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Elon Musk says firm complacent prior to Space X rocket explosion

SpaceX Falcon 9 failure, CRS-7 crash
Anyone who has ever spent many hours failing to get a rocket into orbit in the game Kerbal Space Program will have an inkling of how difficult it is to get things into space. That’s why, some 50 years after the first orbital insertions, we still don’t have a 100 percent success rate. Things have improved greatly, though, which is perhaps why Space X founder Elon Musk said that the firm had grown complacent with the string of successes that preceded the failure of the CRS7 rocket.

To a certain extent, the complacency is understandable. Although three separate resupply missions to the International Space Station – including CRS7 – have failed in the last 12 months, until this one, Space X had a seven-year run of near flawless launches. True, it has failed to effectively recover the Falcon 9 booster rocket first stage on its automated barge as intended, but that was a secondary aspect of each mission.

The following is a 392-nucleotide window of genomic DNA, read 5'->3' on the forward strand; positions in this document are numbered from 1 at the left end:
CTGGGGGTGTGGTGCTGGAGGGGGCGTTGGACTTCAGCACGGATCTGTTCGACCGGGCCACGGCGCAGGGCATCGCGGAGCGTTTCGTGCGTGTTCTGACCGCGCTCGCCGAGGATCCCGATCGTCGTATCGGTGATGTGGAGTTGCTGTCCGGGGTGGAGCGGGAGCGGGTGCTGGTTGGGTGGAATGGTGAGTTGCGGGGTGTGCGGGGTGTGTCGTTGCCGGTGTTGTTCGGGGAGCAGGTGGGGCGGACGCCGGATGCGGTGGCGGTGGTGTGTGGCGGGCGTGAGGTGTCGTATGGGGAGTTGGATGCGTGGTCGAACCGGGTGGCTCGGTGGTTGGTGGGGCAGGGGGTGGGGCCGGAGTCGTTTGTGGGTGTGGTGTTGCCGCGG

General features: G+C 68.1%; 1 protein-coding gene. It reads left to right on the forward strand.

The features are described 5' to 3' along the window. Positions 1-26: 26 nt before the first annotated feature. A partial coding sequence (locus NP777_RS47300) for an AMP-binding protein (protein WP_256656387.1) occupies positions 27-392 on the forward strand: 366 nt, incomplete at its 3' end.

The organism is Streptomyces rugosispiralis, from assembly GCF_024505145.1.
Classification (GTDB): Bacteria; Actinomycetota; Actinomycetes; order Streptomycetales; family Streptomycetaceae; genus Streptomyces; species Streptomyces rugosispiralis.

Related: Update: Here’s the full video of SpaceX’s CRS 9 rocket exploding after landing

“To some degree, I think the company became maybe a little bit complacent,” Musk said (via Space) to reporters earlier this week during a teleconference. “I think this is certainly an important lesson, and something we’re going to take with us into the future.”

During the chat, Musk also revealed what it was they believe went wrong during launch. The CRS7 rocket exploded just prior to the second stage separation and it’s thought likely to have been caused by an overpressure event in an oxygen tank. Those tanks contain cannisters of liquid helium, which is designed to be released as the O2 is burned off to maintain a constant pressure within the tanks.

Unfortunately, one of the struts holding one of the cannisters in place broke off when the space craft hit 3.2g of acceleration, sending it crashing into the interior of the tank. When the helium cannister ruptured, it dumped its entire contents into a near-full tank, causing it to over-pressurize and explode.

Since those struts are provided by a third party, we would imagine Space X will be using another contractor in the future.

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